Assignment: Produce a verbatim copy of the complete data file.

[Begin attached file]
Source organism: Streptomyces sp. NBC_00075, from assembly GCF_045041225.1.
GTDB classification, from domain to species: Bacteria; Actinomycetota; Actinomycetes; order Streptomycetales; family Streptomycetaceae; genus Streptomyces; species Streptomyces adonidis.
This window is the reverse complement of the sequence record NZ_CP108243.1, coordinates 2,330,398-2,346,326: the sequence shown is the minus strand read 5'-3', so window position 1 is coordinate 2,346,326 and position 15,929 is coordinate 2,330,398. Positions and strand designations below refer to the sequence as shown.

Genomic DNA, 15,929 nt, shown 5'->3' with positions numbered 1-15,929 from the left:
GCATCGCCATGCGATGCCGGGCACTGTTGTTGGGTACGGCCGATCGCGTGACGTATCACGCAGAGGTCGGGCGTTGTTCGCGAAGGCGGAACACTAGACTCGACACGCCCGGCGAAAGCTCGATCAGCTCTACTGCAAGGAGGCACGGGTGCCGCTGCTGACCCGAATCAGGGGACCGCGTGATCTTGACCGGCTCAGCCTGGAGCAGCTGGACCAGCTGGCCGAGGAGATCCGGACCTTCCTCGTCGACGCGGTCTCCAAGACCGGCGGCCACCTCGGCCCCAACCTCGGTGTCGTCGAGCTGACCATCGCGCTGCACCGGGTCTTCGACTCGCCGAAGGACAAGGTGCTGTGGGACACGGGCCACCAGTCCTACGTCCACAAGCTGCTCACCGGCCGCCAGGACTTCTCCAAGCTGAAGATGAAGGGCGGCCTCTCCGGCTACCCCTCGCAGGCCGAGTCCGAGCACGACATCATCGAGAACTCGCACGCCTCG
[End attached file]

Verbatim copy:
Source organism: Streptomyces sp. NBC_00075, from assembly GCF_045041225.1.
GTDB classification, from domain to species: Bacteria; Actinomycetota; Actinomycetes; order Streptomycetales; family Streptomycetaceae; genus Streptomyces; species Streptomyces adonidis.
This window is the reverse complement of the sequence record NZ_CP108243.1, coordinates 2,330,398-2,346,326: the sequence shown is the minus strand read 5'-3', so window position 1 is coordinate 2,346,326 and position 15,929 is coordinate 2,330,398. Positions and strand designations below refer to the sequence as shown.

Genomic DNA, 15,929 nt, shown 5'->3' with positions numbered 1-15,929 from the left:
GCATCGCCATGCGATGCCGGGCACTGTTGTTGGGTACGGCCGATCGCGTGACGTATCACGCAGAGGTCGGGCGTTGTTCGCGAAGGCGGAACACTAGACTCGACACGCCCGGCGAAAGCTCGATCAGCTCTACTGCAAGGAGGCACGGGTGCCGCTGCTGACCCGAATCAGGGGACCGCGTGATCTTGACCGGCTCAGCCTGGAGCAGCTGGACCAGCTGGCCGAGGAGATCCGGACCTTCCTCGTCGACGCGGTCTCCAAGACCGGCGGCCACCTCGGCCCCAACCTCGGTGTCGTCGAGCTGACCATCGCGCTGCACCGGGTCTTCGACTCGCCGAAGGACAAGGTGCTGTGGGACACGGGCCACCAGTCCTACGTCCACAAGCTGCTCACCGGCCGCCAGGACTTCTCCAAGCTGAAGATGAAGGGCGGCCTCTCCGGCTACCCCTCGCAGGCCGAGTCCGAGCACGACATCATCGAGAACTCGCACGCCTCG